WASHINGTON — Former U.S. Ambassador to Costa Rica Lewis A. Tambs on Thursday accused high-ranking Administration officials of sacrificing their subordinates' careers to save their own, and disputed Assistant Secretary of State Elliott Abrams' claims of ignorance about Tambs' assignment to assist Nicaragua's contras .
"The field officers who went forward are not being backed up by the superiors who gave them orders," Tambs complained in testimony before the House and Senate committees investigating the Iran-contra affair.
"What I find to be disconcerting, to put it mildly, is to see officers who were carrying out what they believed to be orders from their legitimate superiors now, in effect, seeing their careers sacrificed."
Resigned in December
Tambs, who resigned in December, said White House aide Oliver L. North had ordered him to "open up a southern front" for the Nicaraguan rebels in 1985, when the strictest of a series of bans on official U.S. aid to the insurgents was in effect.
He said Abrams was aware of his orders to smooth the way for construction of a secret Costa Rican airstrip for the rebels' use. Abrams is scheduled to testify to the committees today after they hear in closed session from Joe Fernandez, the former CIA station chief in Costa Rica, who was known by the code name Tomas Castillo.
It was Fernandez to whom Tambs referred when he made the comment about officials whose careers had been sacrificed to protect their superiors. Although the CIA official has been suspended with pay as the agency investigates his contacts with contra military commanders, Tambs said, Fernandez had "received instructions from Washington to do so."
Tambs said he believed his own orders came from a special White House panel known as the Restricted Interagency Group dealing with Central America. The three-member group was composed of Abrams, North and Alan D. Fiers, chief of the CIA's Central American task force.
Tambs persuaded the Costa Rican government to allow construction of an airstrip at Santa Elena in the northern part of the country and let it be used by planes dropping supplies to contra forces across the border in southern Nicaragua.
The supply network began using the crude runway in late 1985 but was able to use it for only a few months. It was closed down shortly after Costa Rican President Oscar Arias Sanchez was inaugurated in May, 1986, because Arias feared it would compromise his country's official stance of neutrality.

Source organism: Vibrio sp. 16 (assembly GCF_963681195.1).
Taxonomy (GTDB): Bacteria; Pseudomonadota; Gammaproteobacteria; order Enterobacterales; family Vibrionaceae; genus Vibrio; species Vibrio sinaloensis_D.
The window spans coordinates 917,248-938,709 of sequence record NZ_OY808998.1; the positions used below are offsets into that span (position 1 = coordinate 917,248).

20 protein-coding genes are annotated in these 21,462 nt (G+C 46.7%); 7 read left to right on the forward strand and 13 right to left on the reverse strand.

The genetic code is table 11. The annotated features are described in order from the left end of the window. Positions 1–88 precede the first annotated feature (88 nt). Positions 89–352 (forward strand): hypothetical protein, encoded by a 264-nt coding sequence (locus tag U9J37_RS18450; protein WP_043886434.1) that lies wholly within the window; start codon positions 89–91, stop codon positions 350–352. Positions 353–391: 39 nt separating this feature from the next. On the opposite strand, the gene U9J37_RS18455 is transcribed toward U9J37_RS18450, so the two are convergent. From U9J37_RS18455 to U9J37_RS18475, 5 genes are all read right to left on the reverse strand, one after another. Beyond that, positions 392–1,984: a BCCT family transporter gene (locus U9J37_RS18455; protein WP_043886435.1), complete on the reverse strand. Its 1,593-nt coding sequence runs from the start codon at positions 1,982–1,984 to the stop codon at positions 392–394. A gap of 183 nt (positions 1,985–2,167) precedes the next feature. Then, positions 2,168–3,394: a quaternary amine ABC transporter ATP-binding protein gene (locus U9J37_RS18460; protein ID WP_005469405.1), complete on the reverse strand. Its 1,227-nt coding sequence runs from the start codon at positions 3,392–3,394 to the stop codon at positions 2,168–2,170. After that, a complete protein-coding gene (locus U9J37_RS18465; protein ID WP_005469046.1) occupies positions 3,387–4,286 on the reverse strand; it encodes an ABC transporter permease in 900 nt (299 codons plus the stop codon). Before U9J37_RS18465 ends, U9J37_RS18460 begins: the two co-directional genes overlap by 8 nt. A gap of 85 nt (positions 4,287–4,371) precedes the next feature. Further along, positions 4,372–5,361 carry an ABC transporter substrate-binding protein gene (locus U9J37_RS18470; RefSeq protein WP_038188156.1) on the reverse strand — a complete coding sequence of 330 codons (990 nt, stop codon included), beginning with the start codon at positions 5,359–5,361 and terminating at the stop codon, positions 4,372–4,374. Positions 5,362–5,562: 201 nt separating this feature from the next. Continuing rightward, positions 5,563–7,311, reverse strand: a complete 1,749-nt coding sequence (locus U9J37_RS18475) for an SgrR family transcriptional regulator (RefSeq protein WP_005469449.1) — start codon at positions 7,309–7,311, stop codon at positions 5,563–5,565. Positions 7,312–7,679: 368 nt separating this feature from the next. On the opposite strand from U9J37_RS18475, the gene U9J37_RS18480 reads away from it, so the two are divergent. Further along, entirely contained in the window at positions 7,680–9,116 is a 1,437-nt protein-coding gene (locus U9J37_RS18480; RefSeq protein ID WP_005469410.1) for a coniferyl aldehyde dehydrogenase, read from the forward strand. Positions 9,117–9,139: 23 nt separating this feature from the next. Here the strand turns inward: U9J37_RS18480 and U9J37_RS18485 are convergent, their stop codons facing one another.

'Abreast of Developments'
Abrams "was abreast of all the developments when I saw him on various occasions," Tambs said. "And I assumed consequently that he and the other members of the RIG were directing them." He added that he still believes those orders were coming from the Restricted Interagency Group, which Abrams chaired.
Tambs said he was "somewhat surprised" when Sen. Daniel K. Inouye (D-Hawaii) told him that Abrams had earlier testified behind closed doors that he did not recall discussing the airstrip with Tambs during a September, 1985, gathering of State Department officials in Panama. Tambs said he clearly remembered such a conversation.
The discussion, he said, "was basically one of those hallway affairs. . . . But it was obvious to me, at least as I understood it, that he knew as much about it as I did."
Sen. Warren B. Rudman (R-N.H.) suggested that Tambs' surprise is likely to grow stronger as the hearings progress.
"When the depositions of certain people you've referred to become public as to what they specifically said was their knowledge and what they did and who they told, I think that you will probably burn up," Rudman told him.
An Abrams aide who asked not to be identified said the assistant secretary cannot recall the hallway conversation with Tambs, but he acknowledged that this may have been when he became aware of the airstrip.
"In that case," the aide added, "Tambs brought it up."
Had Not Read Law
The former ambassador was questioned repeatedly about whether he was concerned that his actions may have violated the congressional ban on support for the contras. He conceded that he had not read the complicated and ambiguous law.
"I'm not a lawyer," he said. "I probably wouldn't have understood it anyway. . . . I have trouble reading a contract for a refrigerator."
At another point, Tambs told the panel that he assumed the instructions he received were within the law and did not question them. "They have a saying in the Foreign Service that when you take the king's shilling, you do the king's bidding," he said.
Other evidence brought before the congressional committees Thursday indicated that Donald P. Gregg, a top aide to Vice President George Bush, wrote a handwritten note last August mentioning that "a swap of weapons for $ was arranged to get aid for contras." But there was no indication that the note referred to the diversion to the Nicaraguan rebels of profits from the sale of U.S. arms to Iran.
Rodriguez Ends Testimony